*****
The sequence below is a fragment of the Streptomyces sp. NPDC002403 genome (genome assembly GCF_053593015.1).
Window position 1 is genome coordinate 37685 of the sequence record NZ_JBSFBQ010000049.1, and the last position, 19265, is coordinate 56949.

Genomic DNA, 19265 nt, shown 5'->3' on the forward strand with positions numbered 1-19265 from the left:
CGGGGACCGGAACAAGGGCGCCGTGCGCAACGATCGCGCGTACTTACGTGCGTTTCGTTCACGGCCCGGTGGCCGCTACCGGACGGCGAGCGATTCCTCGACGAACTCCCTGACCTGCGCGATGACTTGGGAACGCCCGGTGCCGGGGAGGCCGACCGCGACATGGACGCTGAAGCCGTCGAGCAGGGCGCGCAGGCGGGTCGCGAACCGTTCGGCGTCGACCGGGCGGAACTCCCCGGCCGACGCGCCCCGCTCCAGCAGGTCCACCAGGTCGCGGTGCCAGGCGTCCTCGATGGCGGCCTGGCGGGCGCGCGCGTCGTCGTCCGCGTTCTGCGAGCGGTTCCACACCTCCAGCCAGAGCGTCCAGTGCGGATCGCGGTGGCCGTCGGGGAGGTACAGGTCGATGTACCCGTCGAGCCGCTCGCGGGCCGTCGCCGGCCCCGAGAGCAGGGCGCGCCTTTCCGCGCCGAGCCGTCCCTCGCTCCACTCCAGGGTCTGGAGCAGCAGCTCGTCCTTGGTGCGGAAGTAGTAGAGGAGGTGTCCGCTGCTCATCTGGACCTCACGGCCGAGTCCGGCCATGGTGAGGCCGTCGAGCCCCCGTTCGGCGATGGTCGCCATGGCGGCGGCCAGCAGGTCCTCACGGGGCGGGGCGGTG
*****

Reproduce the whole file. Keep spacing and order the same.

The sequence below is a fragment of the Streptomyces sp. NPDC002403 genome (genome assembly GCF_053593015.1).
Window position 1 is genome coordinate 37685 of the sequence record NZ_JBSFBQ010000049.1, and the last position, 19265, is coordinate 56949.

Genomic DNA, 19265 nt, shown 5'->3' on the forward strand with positions numbered 1-19265 from the left:
CGGGGACCGGAACAAGGGCGCCGTGCGCAACGATCGCGCGTACTTACGTGCGTTTCGTTCACGGCCCGGTGGCCGCTACCGGACGGCGAGCGATTCCTCGACGAACTCCCTGACCTGCGCGATGACTTGGGAACGCCCGGTGCCGGGGAGGCCGACCGCGACATGGACGCTGAAGCCGTCGAGCAGGGCGCGCAGGCGGGTCGCGAACCGTTCGGCGTCGACCGGGCGGAACTCCCCGGCCGACGCGCCCCGCTCCAGCAGGTCCACCAGGTCGCGGTGCCAGGCGTCCTCGATGGCGGCCTGGCGGGCGCGCGCGTCGTCGTCCGCGTTCTGCGAGCGGTTCCACACCTCCAGCCAGAGCGTCCAGTGCGGATCGCGGTGGCCGTCGGGGAGGTACAGGTCGATGTACCCGTCGAGCCGCTCGCGGGCCGTCGCCGGCCCCGAGAGCAGGGCGCGCCTTTCCGCGCCGAGCCGTCCCTCGCTCCACTCCAGGGTCTGGAGCAGCAGCTCGTCCTTGGTGCGGAAGTAGTAGAGGAGGTGTCCGCTGCTCATCTGGACCTCACGGCCGAGTCCGGCCATGGTGAGGCCGTCGAGCCCCCGTTCGGCGATGGTCGCCATGGCGGCGGCCAGCAGGTCCTCACGGGGCGGGGCGGTG